On April 30, 1975, the Los Angeles Times noted that “U.S. marines and civilians (were) using pistols and rifle butts to smash the fingers of Vietnamese clawing at the 10-foot wall of the U.S. embassy. Some tried to jump the wall and landed on the barbed wire. A man and woman lay on the wire, bleeding. People held up their children, asking Americans to take them over the fence.”
Thursday marks 40 years since the fall of Saigon — or Black April.
Similarly, in Cambodia, American personnel had been pulling out just 18 days earlier when Phnom Penh fell to the Khmer Rouge. Then, later that year, Laos fell to the Pathet Lao regime.
Former U.S. president Gerald Ford remarked that the war was “finished as far as America is concerned.” Though many remember “Vietnam” as a horrible chapter in the history of America, it was, in fact, the United States that was an appalling 30-year chapter in Southeast Asia’s Mekong region.
These legacies of U.S. intervention in Southeast Asia led to the execution, hunger, reeducation and displacement of millions of Vietnamese, Cambodians and Laotians, including the marginalized Hmong and Iu Mien peoples.
After all, U.S. foreign policy went beyond Vietnam. It completely disregarded borders when more than 2.7 million tons of bombs were dropped over Cambodia and Laos. In Thailand, rest-and-recreation bases industrialized the region’s sex trade that we know of today. Then, there is also the My Lai Massacre and the degradation of millions of acres of land attributed to the use of heavy bombing, scorched-earth campaigns, defoliants and herbicides (i.e. Agent Orange). The United States never apologized for its destructive actions, by the way.
Black April was the inflection point between U.S. intervention and the Southeast Asian diaspora. Although these seemingly arbitrary dates might “fade from view,” however, the long and complicated history of colonialism — as well as the atrocities mentioned above — make the dates significant for narratives of Southeast Asian communities.
Here in the United States, Southeast Asian Americans are not often taught these histories. Instead, the only time we hear of Vietnam is when it is connected with the war. News flash: It is a country, not just a war. And what about Cambodia or Laos? Well, we are taught that these are just peripheral fields.
Even at home, Southeast Asian Americans rarely hear about the fall of Southeast Asia. Whereas many of us find these dates significant to our experiences, they are taboo points of discussion in family settings. Our parents, who witnessed the wars as children, remain silent.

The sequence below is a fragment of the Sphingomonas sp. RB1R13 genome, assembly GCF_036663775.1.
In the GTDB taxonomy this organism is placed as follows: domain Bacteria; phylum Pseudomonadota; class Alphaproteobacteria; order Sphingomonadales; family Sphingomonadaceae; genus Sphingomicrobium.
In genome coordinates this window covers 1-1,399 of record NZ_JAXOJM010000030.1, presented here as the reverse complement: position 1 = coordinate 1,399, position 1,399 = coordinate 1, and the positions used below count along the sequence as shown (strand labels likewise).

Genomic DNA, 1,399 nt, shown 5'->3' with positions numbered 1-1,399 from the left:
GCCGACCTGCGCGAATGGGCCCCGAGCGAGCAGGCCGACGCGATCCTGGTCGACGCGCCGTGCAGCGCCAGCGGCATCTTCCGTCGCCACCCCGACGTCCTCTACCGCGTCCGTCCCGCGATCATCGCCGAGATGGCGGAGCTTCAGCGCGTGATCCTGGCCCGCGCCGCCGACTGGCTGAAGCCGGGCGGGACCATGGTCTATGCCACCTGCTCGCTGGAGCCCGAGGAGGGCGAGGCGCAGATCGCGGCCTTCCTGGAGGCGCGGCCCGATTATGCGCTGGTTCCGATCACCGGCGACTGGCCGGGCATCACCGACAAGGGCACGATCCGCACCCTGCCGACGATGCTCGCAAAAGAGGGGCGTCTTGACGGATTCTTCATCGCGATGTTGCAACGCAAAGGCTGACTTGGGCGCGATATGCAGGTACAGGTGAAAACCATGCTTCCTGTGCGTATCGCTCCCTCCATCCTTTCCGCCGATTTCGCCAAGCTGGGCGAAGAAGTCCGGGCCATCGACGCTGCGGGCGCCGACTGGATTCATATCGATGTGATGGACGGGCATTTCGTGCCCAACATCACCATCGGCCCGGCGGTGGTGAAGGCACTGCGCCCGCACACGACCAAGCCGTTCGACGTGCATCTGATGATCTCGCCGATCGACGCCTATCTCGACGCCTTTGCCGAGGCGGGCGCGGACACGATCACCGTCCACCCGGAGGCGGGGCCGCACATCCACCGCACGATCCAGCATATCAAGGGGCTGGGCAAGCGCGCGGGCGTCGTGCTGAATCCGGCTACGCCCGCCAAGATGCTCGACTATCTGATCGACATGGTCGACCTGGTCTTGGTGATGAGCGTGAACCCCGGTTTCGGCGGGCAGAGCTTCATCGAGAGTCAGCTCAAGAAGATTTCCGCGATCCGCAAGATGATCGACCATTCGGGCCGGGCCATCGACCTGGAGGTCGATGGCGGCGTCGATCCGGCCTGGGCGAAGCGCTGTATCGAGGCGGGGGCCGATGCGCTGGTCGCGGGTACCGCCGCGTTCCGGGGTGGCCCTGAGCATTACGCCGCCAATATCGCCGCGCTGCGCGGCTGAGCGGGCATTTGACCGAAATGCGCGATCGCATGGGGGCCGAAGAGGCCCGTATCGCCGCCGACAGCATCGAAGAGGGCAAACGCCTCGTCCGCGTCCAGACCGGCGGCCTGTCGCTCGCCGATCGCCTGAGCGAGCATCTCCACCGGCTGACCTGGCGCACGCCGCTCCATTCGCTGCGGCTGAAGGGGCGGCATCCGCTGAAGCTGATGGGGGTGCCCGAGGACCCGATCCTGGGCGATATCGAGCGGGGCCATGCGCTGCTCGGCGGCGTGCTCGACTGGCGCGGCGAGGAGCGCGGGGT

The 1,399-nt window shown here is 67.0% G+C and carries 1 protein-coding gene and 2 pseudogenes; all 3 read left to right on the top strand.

In the Southeast Asian student community at UC Berkeley, these complicated histories are hardly forgotten. Even with the usual challenge of disconnect, the spaces within the Southeast Asian Student Coalition, or SASC, here allow students with common narratives to come together and share these experiences. We also seek to relate these everyday struggles with contemporary issues in our communities and with the complicated legacies of the war.
Although Asian Americans make up the majority of students on campus, Southeast Asian Americans are a huge minority. Sadly, the lack of data disaggregation overlooks the small presence of Southeast Asian Americans. UC Berkeley’s Southeast Asian community also addresses this issue and even attempts to combat it by fostering high school youth mentorships. Through the Southeast Asian lens, we mentor and support these young students because of the fact that while the number of high school and college graduation rates for Asian Americans are high, they are very low for Southeast Asians. Thus, the “model minority” myth undermines this issue.
But, of course, it would be Southeast Asians who are left out — the same people with a complicated history of American interventions. This is no coincidence.
In remembering the falls of Southeast Asia 40 years later, UC Berkeley’s Southeast Asian student community is holding events aimed at empowering the community with our stories and discovering what exactly these dates mean to us. On Thursday, we are holding a community project on Sproul Plaza to reclaim our histories in a memorial that invites others to write down short stories, quotes and names of the countless Southeast Asians whose lives took a sudden turn because of war. That evening, the community project will be the centerpiece of a candlelight vigil on Sproul.
A social media project has also been organized on Facebook, under the hashtags #fallofSEA and #40yearsofsilence, by the 40th Anniversary of the Fall of Southeast Asia Committee, which encourages individuals to share their stories. By using social media, we hope to reach out to a larger audience that not only consists of Southeast Asians in various networks outside UC Berkeley but also includes non-Southeast Asians who will be exposed to our historically silent narratives.
As we continue to cope with the impacts of U.S. intervention in Southeast Asia, the Southeast Asian student communities provide a welcoming atmosphere for those seeking to associate with others who have experienced similar struggles. Black April reminds us, the Southeast Asians in the United States, that the reason we are here in the country is because of U.S. foreign policy. Although our narratives have been silent since the fall of Southeast Asia, it is now more necessary than ever to reflect on our histories — both the struggles and the progress. Finally, these dates should also be remembered by other communities of color as a reminder of our similar histories of struggle. In light of this, the dates also serve as signals for a more cross-cultural community of solidarity.
Jonathan Chau is a UC Berkeley student involved in the Southeast Asian Student Coalition. Kevin D. Reyes is a UC Berkeley student studying history and political economy.